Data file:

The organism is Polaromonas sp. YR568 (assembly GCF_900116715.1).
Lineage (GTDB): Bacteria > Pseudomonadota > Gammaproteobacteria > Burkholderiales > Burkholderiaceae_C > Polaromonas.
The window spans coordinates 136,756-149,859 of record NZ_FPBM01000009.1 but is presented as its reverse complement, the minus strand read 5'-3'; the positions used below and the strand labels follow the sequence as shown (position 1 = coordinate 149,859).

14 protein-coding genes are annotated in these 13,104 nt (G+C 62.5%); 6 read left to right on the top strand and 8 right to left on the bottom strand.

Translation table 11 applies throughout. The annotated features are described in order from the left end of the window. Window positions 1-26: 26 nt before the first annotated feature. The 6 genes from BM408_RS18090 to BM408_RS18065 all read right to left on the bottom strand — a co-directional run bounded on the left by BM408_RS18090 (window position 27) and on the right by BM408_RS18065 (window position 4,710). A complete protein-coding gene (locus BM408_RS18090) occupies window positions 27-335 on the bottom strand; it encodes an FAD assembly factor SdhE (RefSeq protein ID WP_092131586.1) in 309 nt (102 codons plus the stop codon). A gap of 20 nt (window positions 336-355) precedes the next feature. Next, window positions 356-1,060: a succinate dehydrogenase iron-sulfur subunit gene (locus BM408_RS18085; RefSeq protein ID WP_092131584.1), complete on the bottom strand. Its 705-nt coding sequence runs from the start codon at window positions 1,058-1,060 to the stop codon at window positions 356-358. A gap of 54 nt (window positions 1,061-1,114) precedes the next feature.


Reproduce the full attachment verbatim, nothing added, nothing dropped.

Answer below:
The organism is Polaromonas sp. YR568 (assembly GCF_900116715.1).
Lineage (GTDB): Bacteria > Pseudomonadota > Gammaproteobacteria > Burkholderiales > Burkholderiaceae_C > Polaromonas.
The window spans coordinates 136,756-149,859 of record NZ_FPBM01000009.1 but is presented as its reverse complement, the minus strand read 5'-3'; the positions used below and the strand labels follow the sequence as shown (position 1 = coordinate 149,859).

14 protein-coding genes are annotated in these 13,104 nt (G+C 62.5%); 6 read left to right on the top strand and 8 right to left on the bottom strand.

Translation table 11 applies throughout. The annotated features are described in order from the left end of the window. Window positions 1-26: 26 nt before the first annotated feature. The 6 genes from BM408_RS18090 to BM408_RS18065 all read right to left on the bottom strand — a co-directional run bounded on the left by BM408_RS18090 (window position 27) and on the right by BM408_RS18065 (window position 4,710). A complete protein-coding gene (locus BM408_RS18090) occupies window positions 27-335 on the bottom strand; it encodes an FAD assembly factor SdhE (RefSeq protein ID WP_092131586.1) in 309 nt (102 codons plus the stop codon). A gap of 20 nt (window positions 336-355) precedes the next feature. Next, window positions 356-1,060: a succinate dehydrogenase iron-sulfur subunit gene (locus BM408_RS18085; RefSeq protein ID WP_092131584.1), complete on the bottom strand. Its 705-nt coding sequence runs from the start codon at window positions 1,058-1,060 to the stop codon at window positions 356-358. A gap of 54 nt (window positions 1,061-1,114) precedes the next feature.